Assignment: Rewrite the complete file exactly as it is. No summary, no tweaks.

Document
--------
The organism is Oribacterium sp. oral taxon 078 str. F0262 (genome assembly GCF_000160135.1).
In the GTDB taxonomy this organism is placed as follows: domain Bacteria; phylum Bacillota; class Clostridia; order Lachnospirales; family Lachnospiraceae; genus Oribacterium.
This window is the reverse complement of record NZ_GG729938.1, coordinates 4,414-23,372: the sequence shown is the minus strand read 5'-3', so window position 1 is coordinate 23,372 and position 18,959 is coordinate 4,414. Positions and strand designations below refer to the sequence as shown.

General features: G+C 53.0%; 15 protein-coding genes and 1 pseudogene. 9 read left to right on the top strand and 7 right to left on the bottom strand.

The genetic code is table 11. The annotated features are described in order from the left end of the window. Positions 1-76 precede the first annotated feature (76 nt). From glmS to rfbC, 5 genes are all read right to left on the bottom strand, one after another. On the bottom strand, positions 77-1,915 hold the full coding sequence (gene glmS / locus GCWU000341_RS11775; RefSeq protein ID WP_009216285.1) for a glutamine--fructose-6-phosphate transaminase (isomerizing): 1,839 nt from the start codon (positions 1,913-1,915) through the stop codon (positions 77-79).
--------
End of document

The organism is Oribacterium sp. oral taxon 078 str. F0262 (genome assembly GCF_000160135.1).
In the GTDB taxonomy this organism is placed as follows: domain Bacteria; phylum Bacillota; class Clostridia; order Lachnospirales; family Lachnospiraceae; genus Oribacterium.
This window is the reverse complement of record NZ_GG729938.1, coordinates 4,414-23,372: the sequence shown is the minus strand read 5'-3', so window position 1 is coordinate 23,372 and position 18,959 is coordinate 4,414. Positions and strand designations below refer to the sequence as shown.

General features: G+C 53.0%; 15 protein-coding genes and 1 pseudogene. 9 read left to right on the top strand and 7 right to left on the bottom strand.

The genetic code is table 11. The annotated features are described in order from the left end of the window. Positions 1-76 precede the first annotated feature (76 nt). From glmS to rfbC, 5 genes are all read right to left on the bottom strand, one after another. On the bottom strand, positions 77-1,915 hold the full coding sequence (gene glmS / locus GCWU000341_RS11775; RefSeq protein ID WP_009216285.1) for a glutamine--fructose-6-phosphate transaminase (isomerizing): 1,839 nt from the start codon (positions 1,913-1,915) through the stop codon (positions 77-79).